Elisse also strongly suggests that parents find other adults to teach their children difficult tasks whenever possible. “There are pieces only you work on at home as a parent—things like coming to the table for dinner, taking a shower every day—but someone else can teach him to tie his shoes, which can take hours out of your day. There are parents who make themselves crazy on top of the stress of raising their child and problems with the school and [society’s] general lack of understanding. If you pick your battles, it helps you to maintain your sanity.”
Yolanda and Sarah
Yolanda vividly remembers the moment she fully recognized that her daughter Sarah had problems. The shy kindergartner, who always gravitated to a train set in any toy store or classroom, disappeared one day during recess. Her teacher panicked. Teachers and other students raced around the school yard and then back into the classroom, calling out Sarah’s name, but there was no reply. Finally, they found the little girl safe and sound, hiding under a table. She was playing with a doll, and had simply decided that she didn’t want to answer.
Once the initial concern was eased, Sarah’s teacher was outraged and very upset. Didn’t Sarah understand that everyone had been frightened about her? Didn’t she have any empathy? Why wouldn’t she apologize for what she had put everyone through? The school psychologist got involved but that evaluation was inconclusive. The Kolinski’s took their six year old to Children’s Hospital in Boston. The diagnosis was Asperger’s Syndrome.
In many ways, the Kolinskis were very lucky, her mother says today. Sarah started first grade with an aide, and continued to have at least one extra adult in all of her classes through her junior high years. The Kolinskis didn’t experience many of the bureaucratic obstacles other families with a child who has AS have had to deal with when their children begin to have trouble in school. But lucky doesn’t mean things were easy. By the end of fourth grade, Sarah was acting depressed. A trial of Ritalin didn’t help her concentrate: it just made her more angry and disrupted her sleep. Sarah was taken off the medication and her mom started going to support group meetings at AANE.
“In a way I was in denial. I had a hard time with the diagnosis,” Yolanda says. “My husband read about Asperger’s Syndrome, but I’d start crying and I just couldn’t.” But by 4th grade, it was time for Sarah to be reevaluated. After Dr. Daniel Rosenn confirmed the AS diagnosis, “I started reading,” says Yolanda. “I still feel, guilty, that if I had been educated [earlier] I could have helped her a lot more, could have sat down with a teacher and told her what works for Sarah and what doesn’t. But at first, I was so concerned with protecting Sarah that I didn’t mention her diagnosis to anybody. She had an aide, but the school only had her IEP, not her plan from Children’s. We should have insisted on including those records in her file when they were planning services.”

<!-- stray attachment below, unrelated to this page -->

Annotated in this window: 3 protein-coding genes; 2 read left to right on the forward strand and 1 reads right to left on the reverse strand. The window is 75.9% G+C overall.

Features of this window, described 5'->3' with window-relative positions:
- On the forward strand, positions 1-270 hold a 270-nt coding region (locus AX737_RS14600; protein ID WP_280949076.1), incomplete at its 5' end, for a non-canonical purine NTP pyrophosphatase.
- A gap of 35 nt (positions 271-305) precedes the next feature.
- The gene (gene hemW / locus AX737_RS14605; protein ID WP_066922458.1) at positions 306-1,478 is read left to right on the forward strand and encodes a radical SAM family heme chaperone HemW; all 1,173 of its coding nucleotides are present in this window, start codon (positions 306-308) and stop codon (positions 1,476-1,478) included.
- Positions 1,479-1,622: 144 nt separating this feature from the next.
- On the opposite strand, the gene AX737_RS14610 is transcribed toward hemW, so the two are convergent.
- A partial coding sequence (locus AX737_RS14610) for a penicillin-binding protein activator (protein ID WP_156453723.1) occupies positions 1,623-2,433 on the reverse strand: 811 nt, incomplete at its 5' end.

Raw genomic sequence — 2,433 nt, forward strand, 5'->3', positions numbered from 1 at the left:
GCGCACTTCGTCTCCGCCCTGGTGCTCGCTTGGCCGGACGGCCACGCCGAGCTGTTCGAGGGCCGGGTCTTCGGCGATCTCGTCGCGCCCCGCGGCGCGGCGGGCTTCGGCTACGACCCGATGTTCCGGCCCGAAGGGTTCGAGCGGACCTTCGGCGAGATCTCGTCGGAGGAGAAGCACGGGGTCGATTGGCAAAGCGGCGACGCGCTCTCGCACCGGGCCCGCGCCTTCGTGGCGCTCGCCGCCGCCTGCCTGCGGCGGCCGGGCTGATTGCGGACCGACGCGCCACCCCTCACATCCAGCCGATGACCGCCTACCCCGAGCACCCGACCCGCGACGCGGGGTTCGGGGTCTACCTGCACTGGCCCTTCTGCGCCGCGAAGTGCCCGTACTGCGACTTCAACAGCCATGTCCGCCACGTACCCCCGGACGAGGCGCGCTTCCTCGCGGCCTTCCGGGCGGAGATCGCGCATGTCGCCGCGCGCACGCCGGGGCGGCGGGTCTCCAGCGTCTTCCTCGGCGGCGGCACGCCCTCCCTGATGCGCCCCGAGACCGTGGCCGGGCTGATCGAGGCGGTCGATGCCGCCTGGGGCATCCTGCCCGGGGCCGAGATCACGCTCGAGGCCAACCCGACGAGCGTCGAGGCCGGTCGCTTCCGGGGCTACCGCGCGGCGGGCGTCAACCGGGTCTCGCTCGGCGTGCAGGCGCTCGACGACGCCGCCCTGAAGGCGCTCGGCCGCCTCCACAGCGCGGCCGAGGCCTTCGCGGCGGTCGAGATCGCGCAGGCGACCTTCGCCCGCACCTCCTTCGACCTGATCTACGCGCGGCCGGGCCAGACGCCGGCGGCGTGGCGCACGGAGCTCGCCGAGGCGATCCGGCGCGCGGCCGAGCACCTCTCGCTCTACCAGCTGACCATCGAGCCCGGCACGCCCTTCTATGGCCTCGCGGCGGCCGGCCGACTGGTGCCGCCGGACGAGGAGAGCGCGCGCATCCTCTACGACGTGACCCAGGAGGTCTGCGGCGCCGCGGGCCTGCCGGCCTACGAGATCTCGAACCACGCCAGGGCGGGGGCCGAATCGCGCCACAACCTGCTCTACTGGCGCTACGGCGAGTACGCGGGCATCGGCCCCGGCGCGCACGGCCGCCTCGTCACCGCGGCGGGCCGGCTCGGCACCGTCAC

Today, with appropriate aides in the classroom, Sarah is a 14 year old who wouldn’t think of skipping the half day when her school day is delayed because of snow. Her teachers are impressed that she never, ever misses a day of handing in her homework! She is close to her ten year old brother, who, Yolanda says, has taught his parents a lot about how to be patient with his big sister.
Most amazing to her mom and dad, Sarah has a few friends. She is still quite shy, but with a little nudging from her parents, occasionally enjoys going to the movies with her brother or a friend. She likes the daughter of her aide, a girl close to her own age, and the three of them sometimes go out together.
Sarah spends hours on the computer communicating with her best friend, a girl she met as a toddler, and who goes to a different school. Instant messaging is easier for Sarah than face-to-face meetings, as it is for many teens with AS.
“We feel every year that Sarah makes a leap,” says her mom. “When they are little you ask how is she going to survive? And now we are talking about college and she wants to go. I think she’s on the right track.”
Jane and Daniel